- Brian Keith Moore v. Comm., 2011 Ky. LEXIS 91 (Ky 6/16/2011) “Circuit court did not err in refusing to vacate defendant’s conviction because Ky. Rev. Stat. Ann. § 422.285 only gave the right to a test, not to reversal of his 1979 conviction simply where DNA testing was impossible; that evidence from a crime committed so long ago was no longer available did not entitled defendant to the requested relief”[via Lexisone]
- State v. Mario Lynn Phillips, 2011 N.C. LEXIS 385 (N.C. 6/16/2011) “Investigators did not violate U.S. Const. amends. VI and XIV, N.C. Const. art. I, §§ 19 and 23, or N.C. Gen. Stat. §§ 7A-451, -457, by continuing to question defendant after appointed provisional counsel arrived at the sheriff’s office and requested to see defendant where defendant did not request an attorney at any time before he made a statement.” [via Lexisone]
- Lamar Cornelius Harris v. State, 2011 Md. LEXIS 377 (Md 6/24/2011) “[C]ourt proceedings have stalled in the preliminary stages due to disagreement about the propriety of the trial judge’s pretrial rulings ordering discovery of certain records and testimony pertaining to Harris’s court-ordered competency evaluation and subsequent in-patient treatment at Clifton T. Perkins Hospital Center. Petitioner ultimately seeks appellate review on the merits regarding the trial judge’s denial of Harris’s motion for a protective order resulting from service of a subpoena on one of Harris’s treating physicians as well as service of a subpoena duces tecum on Perkins Hospital. Because we conclude that the discovery orders are not appealable at this time, we do not address the merits of Harris’s challenges to those orders.”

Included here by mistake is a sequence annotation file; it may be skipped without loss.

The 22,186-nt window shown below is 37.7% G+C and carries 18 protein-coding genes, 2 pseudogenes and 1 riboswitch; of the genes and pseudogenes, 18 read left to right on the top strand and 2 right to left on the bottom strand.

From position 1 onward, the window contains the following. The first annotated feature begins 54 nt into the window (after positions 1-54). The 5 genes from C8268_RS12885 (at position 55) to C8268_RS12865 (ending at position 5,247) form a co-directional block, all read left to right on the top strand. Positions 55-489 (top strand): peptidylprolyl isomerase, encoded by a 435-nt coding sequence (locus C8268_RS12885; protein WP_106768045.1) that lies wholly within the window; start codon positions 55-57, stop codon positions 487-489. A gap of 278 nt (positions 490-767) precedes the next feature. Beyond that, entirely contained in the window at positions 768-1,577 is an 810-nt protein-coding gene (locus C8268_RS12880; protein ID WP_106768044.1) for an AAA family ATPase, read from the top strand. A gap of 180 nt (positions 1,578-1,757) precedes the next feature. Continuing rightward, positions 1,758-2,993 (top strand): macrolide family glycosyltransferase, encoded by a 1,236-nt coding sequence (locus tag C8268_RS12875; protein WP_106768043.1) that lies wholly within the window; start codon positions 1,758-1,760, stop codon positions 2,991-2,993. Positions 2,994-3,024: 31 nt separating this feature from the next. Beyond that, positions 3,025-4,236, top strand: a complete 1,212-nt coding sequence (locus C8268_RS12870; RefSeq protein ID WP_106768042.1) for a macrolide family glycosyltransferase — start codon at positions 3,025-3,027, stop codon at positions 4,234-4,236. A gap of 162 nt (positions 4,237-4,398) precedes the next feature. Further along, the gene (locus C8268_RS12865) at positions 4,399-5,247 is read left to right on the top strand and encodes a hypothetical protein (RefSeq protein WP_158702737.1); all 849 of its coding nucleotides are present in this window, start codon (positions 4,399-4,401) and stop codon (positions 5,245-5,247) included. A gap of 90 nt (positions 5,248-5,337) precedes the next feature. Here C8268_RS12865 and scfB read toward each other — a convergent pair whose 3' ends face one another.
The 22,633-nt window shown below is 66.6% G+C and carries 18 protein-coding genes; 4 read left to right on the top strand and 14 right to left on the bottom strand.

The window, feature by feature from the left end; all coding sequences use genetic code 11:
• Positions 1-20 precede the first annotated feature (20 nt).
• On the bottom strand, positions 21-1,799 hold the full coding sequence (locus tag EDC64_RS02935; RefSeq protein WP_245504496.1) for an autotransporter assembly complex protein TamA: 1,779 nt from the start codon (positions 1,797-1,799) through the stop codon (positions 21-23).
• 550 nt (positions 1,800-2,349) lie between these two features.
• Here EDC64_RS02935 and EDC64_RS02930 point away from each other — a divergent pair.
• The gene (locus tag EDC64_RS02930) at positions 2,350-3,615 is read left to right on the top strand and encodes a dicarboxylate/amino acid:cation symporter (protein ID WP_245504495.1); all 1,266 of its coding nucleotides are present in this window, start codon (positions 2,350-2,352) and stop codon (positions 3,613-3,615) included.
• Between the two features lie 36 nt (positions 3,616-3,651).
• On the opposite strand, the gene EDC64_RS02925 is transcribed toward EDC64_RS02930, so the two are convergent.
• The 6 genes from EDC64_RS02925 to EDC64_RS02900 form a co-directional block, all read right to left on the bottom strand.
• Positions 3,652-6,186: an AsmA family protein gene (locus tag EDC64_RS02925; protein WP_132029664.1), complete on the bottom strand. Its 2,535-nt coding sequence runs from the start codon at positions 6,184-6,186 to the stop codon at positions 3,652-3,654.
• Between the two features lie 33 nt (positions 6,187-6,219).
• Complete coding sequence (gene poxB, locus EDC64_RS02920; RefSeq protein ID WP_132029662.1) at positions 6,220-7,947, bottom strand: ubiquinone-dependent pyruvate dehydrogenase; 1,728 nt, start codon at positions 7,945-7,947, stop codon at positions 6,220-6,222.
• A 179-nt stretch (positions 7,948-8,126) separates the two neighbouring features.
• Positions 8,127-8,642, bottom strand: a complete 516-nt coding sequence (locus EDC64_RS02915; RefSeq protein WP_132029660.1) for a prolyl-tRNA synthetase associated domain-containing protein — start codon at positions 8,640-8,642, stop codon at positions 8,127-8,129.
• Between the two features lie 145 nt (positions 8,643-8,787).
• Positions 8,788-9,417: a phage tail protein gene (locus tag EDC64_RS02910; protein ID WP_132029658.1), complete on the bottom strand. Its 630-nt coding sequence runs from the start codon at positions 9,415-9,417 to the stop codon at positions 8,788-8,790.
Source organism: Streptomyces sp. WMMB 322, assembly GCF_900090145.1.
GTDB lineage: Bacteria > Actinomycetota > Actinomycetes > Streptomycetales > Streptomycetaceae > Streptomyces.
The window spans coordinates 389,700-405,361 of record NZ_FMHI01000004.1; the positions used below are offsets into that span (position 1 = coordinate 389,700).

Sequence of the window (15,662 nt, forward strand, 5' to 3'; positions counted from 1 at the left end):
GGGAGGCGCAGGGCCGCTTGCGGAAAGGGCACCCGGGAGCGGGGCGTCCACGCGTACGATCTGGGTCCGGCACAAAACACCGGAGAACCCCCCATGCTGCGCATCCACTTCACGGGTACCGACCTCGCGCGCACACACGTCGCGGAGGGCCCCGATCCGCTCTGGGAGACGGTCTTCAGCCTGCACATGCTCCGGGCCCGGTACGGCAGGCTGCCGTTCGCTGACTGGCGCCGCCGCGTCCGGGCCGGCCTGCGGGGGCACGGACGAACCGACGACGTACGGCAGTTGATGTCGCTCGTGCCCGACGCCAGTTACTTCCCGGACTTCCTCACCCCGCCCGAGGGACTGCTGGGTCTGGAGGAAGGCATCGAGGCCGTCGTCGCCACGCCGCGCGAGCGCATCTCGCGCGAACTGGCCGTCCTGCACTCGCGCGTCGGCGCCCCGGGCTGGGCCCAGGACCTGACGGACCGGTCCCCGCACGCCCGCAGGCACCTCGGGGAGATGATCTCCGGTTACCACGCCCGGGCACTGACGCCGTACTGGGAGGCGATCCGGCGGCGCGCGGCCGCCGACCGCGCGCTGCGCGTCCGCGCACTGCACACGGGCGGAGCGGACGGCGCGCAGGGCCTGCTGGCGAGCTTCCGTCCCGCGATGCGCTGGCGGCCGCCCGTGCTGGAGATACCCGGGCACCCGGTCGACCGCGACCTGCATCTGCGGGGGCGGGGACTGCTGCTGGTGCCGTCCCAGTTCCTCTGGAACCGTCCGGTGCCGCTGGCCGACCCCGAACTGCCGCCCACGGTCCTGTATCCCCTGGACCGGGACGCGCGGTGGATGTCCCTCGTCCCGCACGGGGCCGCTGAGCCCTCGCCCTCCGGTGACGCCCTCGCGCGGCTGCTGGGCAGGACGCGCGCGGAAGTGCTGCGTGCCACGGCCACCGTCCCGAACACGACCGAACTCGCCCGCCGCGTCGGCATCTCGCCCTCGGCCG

- People v. Charles Edward Moore, 2011 Cal. LEXIS 6170 (Cal 6/23/2011) I’m still working through this one, although Shaun Martin’s analysis may be the best take away.
- Michael Wayne Howell v. State, 2011 Tenn. Crim. App. LEXIS 447 (Tenn. Crim. App. 6/14/2011) “Postconviction court’s denial of relief based on claimed intellectual disability pursuant to Tenn. Code Ann. § 39-13-203 was upheld, where inmate failed to establish, by preponderance of evidence, that he had significantly subaverage general intellectual functioning as evidenced by IQ of 70 or below or that he had deficits in adaptive behavior.” [via Lexisone]
- State v. Corinio Pruitt, 2011 Tenn. Crim. App. LEXIS 431 (Tenn. Crim. App. 6/13/2011) “In felony murder action, death penalty was upheld where defendant provided no substantial evidence of deficits in adaptive behavior to support intellectual disability finding. Evidence defendant ambushed elderly victim, inflicting various blows, and attempted to steal victim’s car for parts supported Tenn. Code Ann. § 39-13-204(i)(7) aggravator.” [via Lexisone]
- Stephen Lynn Hugueley v. State, 2011 Tenn. Crim. App. LEXIS 426 (Tenn.Crim.App. 6/8/2011) In a case of a “volunteer” who changed his mind “Petitioner may not belatedly withdraw his decision to dismiss his petition for post-conviction relief. Additionally, this court concludes that the post-conviction court did not err in concluding that the Petitioner was competent to withdraw his motion. Accordingly, we affirm the judgment of the post-conviction court.”
- State v. Kevin Monday, Jr. 2011 Wash. LEXIS 394 (Wash 6/9/2011) (noncap) “The prosecutor’s misconduct tainted nearly every lay witness’s testimony. It planted the seed in the jury’s mind that most of the witnesses were, at best, shading the truth to benefit the defendant. Under the circumstances, we cannot say that the misconduct did not affect the jury’s verdict.” [via Lexisone]